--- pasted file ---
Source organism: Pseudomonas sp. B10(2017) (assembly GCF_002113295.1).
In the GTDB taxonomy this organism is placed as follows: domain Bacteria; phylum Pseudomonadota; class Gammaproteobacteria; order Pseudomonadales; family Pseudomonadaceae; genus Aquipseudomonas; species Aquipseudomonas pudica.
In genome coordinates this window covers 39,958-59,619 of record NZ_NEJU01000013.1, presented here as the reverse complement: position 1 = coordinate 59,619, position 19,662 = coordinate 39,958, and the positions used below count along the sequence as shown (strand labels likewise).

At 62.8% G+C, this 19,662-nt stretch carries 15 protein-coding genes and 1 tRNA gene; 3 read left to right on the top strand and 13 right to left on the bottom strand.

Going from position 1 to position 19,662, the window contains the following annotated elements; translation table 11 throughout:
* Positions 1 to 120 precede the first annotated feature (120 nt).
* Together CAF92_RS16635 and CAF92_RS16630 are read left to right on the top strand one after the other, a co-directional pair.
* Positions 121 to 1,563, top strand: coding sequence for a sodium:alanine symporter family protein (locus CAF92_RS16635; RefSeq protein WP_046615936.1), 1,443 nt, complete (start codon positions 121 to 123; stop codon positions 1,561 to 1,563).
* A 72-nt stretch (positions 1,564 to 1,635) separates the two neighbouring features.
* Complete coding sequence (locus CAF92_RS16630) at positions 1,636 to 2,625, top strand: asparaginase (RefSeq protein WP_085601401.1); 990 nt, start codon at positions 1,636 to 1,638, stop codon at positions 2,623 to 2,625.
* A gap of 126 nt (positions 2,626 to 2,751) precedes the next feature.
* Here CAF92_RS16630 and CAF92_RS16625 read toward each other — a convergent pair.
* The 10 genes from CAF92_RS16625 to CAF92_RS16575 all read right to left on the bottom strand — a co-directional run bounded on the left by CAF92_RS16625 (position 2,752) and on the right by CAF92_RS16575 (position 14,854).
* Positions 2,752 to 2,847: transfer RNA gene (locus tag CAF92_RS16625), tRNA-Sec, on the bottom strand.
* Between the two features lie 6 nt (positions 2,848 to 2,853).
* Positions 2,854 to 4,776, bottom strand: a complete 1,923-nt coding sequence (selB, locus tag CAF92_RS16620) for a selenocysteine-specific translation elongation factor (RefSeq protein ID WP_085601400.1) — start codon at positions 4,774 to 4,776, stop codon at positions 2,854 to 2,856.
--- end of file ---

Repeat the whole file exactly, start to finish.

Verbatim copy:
Source organism: Pseudomonas sp. B10(2017) (assembly GCF_002113295.1).
In the GTDB taxonomy this organism is placed as follows: domain Bacteria; phylum Pseudomonadota; class Gammaproteobacteria; order Pseudomonadales; family Pseudomonadaceae; genus Aquipseudomonas; species Aquipseudomonas pudica.
In genome coordinates this window covers 39,958-59,619 of record NZ_NEJU01000013.1, presented here as the reverse complement: position 1 = coordinate 59,619, position 19,662 = coordinate 39,958, and the positions used below count along the sequence as shown (strand labels likewise).

At 62.8% G+C, this 19,662-nt stretch carries 15 protein-coding genes and 1 tRNA gene; 3 read left to right on the top strand and 13 right to left on the bottom strand.

Going from position 1 to position 19,662, the window contains the following annotated elements; translation table 11 throughout:
* Positions 1 to 120 precede the first annotated feature (120 nt).
* Together CAF92_RS16635 and CAF92_RS16630 are read left to right on the top strand one after the other, a co-directional pair.
* Positions 121 to 1,563, top strand: coding sequence for a sodium:alanine symporter family protein (locus CAF92_RS16635; RefSeq protein WP_046615936.1), 1,443 nt, complete (start codon positions 121 to 123; stop codon positions 1,561 to 1,563).
* A 72-nt stretch (positions 1,564 to 1,635) separates the two neighbouring features.
* Complete coding sequence (locus CAF92_RS16630) at positions 1,636 to 2,625, top strand: asparaginase (RefSeq protein WP_085601401.1); 990 nt, start codon at positions 1,636 to 1,638, stop codon at positions 2,623 to 2,625.
* A gap of 126 nt (positions 2,626 to 2,751) precedes the next feature.
* Here CAF92_RS16630 and CAF92_RS16625 read toward each other — a convergent pair.
* The 10 genes from CAF92_RS16625 to CAF92_RS16575 all read right to left on the bottom strand — a co-directional run bounded on the left by CAF92_RS16625 (position 2,752) and on the right by CAF92_RS16575 (position 14,854).
* Positions 2,752 to 2,847: transfer RNA gene (locus tag CAF92_RS16625), tRNA-Sec, on the bottom strand.
* Between the two features lie 6 nt (positions 2,848 to 2,853).
* Positions 2,854 to 4,776, bottom strand: a complete 1,923-nt coding sequence (selB, locus tag CAF92_RS16620) for a selenocysteine-specific translation elongation factor (RefSeq protein ID WP_085601400.1) — start codon at positions 4,774 to 4,776, stop codon at positions 2,854 to 2,856.